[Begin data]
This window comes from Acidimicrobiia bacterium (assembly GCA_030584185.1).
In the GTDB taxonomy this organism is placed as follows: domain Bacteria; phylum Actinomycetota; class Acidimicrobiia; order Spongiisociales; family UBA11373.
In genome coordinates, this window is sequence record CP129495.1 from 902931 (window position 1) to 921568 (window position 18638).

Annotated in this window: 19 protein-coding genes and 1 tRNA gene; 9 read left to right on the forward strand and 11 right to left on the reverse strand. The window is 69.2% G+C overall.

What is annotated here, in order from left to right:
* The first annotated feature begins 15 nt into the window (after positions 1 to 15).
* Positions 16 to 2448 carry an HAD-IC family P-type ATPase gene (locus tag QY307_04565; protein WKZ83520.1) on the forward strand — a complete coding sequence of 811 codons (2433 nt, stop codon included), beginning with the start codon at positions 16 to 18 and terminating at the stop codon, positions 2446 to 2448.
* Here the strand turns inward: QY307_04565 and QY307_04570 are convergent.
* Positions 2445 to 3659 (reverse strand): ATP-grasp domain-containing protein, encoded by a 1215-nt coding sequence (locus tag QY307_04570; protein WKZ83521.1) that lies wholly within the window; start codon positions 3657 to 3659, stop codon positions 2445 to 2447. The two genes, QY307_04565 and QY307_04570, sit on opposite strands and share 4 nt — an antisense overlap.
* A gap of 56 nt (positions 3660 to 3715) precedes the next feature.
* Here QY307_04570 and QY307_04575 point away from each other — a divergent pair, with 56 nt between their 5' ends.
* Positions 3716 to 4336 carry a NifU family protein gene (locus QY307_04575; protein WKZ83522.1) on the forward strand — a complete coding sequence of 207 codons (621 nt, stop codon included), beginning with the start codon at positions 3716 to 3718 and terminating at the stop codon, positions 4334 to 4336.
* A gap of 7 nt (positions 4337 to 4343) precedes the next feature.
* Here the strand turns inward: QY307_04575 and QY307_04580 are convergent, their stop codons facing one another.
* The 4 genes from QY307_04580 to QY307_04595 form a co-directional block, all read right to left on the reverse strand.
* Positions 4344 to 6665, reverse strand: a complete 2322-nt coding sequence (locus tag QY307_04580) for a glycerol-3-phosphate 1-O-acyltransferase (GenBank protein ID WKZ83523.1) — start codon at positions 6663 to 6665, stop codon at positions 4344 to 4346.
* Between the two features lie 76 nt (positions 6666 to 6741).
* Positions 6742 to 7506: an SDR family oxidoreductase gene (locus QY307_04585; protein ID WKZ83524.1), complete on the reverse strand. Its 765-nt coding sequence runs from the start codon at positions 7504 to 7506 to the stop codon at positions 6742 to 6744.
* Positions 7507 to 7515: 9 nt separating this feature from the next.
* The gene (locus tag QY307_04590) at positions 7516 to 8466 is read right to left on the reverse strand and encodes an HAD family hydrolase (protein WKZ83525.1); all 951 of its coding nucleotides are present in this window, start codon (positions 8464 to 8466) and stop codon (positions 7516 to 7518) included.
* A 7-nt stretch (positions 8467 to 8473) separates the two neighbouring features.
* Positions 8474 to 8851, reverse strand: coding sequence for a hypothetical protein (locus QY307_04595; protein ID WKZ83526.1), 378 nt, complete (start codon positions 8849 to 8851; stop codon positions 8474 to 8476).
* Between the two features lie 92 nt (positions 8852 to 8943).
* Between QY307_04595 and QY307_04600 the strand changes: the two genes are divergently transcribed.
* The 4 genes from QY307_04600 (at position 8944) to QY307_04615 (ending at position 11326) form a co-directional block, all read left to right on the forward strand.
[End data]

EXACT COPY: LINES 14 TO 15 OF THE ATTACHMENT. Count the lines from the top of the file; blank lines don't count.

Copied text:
* Here the strand turns inward: QY307_04575 and QY307_04580 are convergent, their stop codons facing one another.
* The 4 genes from QY307_04580 to QY307_04595 form a co-directional block, all read right to left on the reverse strand.